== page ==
In the Biological Sciences program .
In addition to the concentration requirements outlined below, all students must complete the Biological Sciences foundation requirements:
Cell biologists are interested in a broad range of problems relating to the structure and activities of microbial, plant, and animal cells. Among the many problems of fundamental importance investigated by cell biologists are: how cells respond to external stimuli, such as hormones; cell motility; secretion and uptake of substances; how cancer cells differ from normal cells; the assembly of cellular elements; cell-cell interactions; and the fine structure of cells. The experimental approaches include microscopy (electron and optical), molecular genetics, biochemistry, and biophysics. Cell culture techniques are an important aspect of research in cell biology. Yeast, insect, avian, plant, and mammalian cells are under active study at Cornell. Faculty in several units are carrying out research in cell biology. These faculty members are distributed among several departments in the Colleges of Arts and Sciences, Agriculture and Life Sciences, and Veterinary Medicine.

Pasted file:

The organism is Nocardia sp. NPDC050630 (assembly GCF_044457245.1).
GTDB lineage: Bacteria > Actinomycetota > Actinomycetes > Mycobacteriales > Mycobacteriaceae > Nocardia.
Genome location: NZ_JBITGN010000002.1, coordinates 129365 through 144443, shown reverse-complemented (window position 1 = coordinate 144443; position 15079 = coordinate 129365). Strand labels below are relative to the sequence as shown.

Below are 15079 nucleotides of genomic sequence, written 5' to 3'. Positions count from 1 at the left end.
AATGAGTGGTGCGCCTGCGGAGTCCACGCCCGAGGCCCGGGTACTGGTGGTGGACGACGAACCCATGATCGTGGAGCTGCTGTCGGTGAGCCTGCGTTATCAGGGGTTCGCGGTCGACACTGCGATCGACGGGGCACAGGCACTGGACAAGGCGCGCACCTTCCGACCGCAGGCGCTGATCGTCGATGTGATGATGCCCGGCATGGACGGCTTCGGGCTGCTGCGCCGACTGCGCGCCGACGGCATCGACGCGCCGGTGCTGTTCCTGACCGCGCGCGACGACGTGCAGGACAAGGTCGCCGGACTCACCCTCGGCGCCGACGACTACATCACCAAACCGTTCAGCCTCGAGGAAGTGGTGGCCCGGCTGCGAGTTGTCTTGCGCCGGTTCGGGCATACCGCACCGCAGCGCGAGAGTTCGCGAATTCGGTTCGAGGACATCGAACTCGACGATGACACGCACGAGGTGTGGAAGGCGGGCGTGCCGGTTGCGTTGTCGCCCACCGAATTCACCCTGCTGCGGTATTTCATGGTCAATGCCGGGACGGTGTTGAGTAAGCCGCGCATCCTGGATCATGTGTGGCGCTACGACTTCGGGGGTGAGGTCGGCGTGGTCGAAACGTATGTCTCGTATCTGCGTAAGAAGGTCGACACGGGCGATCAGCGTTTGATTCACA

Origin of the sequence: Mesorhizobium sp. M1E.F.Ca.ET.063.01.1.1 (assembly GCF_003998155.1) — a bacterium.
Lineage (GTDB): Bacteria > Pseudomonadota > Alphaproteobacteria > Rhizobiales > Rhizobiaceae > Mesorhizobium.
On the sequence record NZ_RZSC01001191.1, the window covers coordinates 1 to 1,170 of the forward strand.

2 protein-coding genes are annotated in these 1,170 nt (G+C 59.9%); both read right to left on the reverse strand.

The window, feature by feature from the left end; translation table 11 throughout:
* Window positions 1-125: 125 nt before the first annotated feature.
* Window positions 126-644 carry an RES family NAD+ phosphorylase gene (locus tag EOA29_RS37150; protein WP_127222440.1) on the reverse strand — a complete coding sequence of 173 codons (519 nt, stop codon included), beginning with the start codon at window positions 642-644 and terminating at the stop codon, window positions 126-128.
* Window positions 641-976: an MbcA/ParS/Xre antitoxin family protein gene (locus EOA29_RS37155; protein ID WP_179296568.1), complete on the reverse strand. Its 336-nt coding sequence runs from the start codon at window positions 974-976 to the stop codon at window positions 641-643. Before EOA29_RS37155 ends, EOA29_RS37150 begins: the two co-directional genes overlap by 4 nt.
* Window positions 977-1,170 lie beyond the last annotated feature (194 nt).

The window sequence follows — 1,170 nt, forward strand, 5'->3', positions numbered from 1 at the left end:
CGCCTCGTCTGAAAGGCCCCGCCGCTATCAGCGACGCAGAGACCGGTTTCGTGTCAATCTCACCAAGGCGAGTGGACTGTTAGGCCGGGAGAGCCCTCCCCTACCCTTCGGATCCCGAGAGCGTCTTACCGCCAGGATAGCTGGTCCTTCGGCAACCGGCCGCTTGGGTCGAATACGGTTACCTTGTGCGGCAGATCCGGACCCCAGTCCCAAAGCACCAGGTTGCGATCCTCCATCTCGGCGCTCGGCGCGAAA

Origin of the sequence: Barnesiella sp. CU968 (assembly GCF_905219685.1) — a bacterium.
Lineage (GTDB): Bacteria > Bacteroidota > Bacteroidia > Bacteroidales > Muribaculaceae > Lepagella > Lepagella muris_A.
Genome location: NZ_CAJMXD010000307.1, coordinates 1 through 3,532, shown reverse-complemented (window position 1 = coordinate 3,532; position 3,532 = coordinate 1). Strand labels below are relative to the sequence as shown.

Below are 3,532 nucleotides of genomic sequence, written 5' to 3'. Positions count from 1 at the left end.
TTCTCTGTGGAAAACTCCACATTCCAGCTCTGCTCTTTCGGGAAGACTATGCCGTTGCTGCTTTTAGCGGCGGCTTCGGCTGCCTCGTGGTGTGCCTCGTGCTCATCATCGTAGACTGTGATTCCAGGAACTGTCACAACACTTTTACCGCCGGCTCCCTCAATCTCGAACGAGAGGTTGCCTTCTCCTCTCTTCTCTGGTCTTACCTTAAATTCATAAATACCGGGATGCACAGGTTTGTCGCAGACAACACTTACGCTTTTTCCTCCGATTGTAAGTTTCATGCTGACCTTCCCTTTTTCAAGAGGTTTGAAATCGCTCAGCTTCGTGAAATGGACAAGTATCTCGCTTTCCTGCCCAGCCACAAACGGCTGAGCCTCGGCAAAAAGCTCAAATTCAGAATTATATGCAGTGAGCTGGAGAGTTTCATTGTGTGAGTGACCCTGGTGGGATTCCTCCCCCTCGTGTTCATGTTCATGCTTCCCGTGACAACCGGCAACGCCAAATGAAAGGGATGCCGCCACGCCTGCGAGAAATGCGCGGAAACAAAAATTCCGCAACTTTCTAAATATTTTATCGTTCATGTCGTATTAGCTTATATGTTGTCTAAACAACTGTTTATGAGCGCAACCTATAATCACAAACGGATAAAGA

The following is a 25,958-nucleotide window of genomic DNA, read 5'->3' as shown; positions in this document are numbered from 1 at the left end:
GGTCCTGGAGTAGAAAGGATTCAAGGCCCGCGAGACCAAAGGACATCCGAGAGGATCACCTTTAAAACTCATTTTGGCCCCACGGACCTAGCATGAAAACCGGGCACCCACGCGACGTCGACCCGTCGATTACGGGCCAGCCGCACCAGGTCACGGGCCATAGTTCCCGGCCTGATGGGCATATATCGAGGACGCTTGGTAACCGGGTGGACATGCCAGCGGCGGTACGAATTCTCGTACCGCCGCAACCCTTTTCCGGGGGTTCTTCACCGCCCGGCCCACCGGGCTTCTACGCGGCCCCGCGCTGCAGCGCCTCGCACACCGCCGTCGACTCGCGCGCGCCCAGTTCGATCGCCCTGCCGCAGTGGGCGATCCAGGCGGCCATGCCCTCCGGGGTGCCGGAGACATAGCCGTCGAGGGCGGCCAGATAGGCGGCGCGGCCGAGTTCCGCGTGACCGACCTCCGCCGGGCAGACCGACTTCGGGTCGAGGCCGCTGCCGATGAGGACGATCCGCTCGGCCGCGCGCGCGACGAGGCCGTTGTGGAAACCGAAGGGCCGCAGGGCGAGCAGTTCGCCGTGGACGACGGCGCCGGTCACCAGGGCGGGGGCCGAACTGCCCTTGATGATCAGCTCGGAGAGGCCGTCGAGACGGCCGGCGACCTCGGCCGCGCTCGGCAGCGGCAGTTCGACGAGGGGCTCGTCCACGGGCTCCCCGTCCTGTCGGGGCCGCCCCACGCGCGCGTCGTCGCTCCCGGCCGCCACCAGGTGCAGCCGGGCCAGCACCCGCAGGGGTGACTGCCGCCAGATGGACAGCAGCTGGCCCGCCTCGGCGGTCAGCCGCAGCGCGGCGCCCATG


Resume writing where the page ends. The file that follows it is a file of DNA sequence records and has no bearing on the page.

Students interested in the Molecular and Cell Biology concentration should enroll in the more rigorous courses in physical sciences and be well prepared in mathematics. Genetics and biochemistry are of prime importance in cell biology. In fact, there is no sharp division between biochemistry, genetics, and cell biology. Cell biology may be considered as the application of biochemical and genetic approaches to the solution of problems at the cellular level.
The Molecular and Cell Biology concentration requires a cell biology survey course, an extensive laboratory course in biochemistry, and at least seven credits chosen from a list of advanced courses ranging from aspects of development through plant anatomy. Students are also encouraged to gain an appreciation for experimental cell biology by carrying out independent research projects. Although it is not required, students are also encouraged to take a physical chemistry course sequence.
Cell biology is a dynamic field. Students graduating with a concentration in molecular and cell biology at Cornell usually continue their education in graduate, medical, or veterinary schools. The demand for research scientists interested in cell biology is high, not only in academic institutions but also in industrial and government laboratories as well. Technical positions for bachelor’s-level graduates are also prevalent.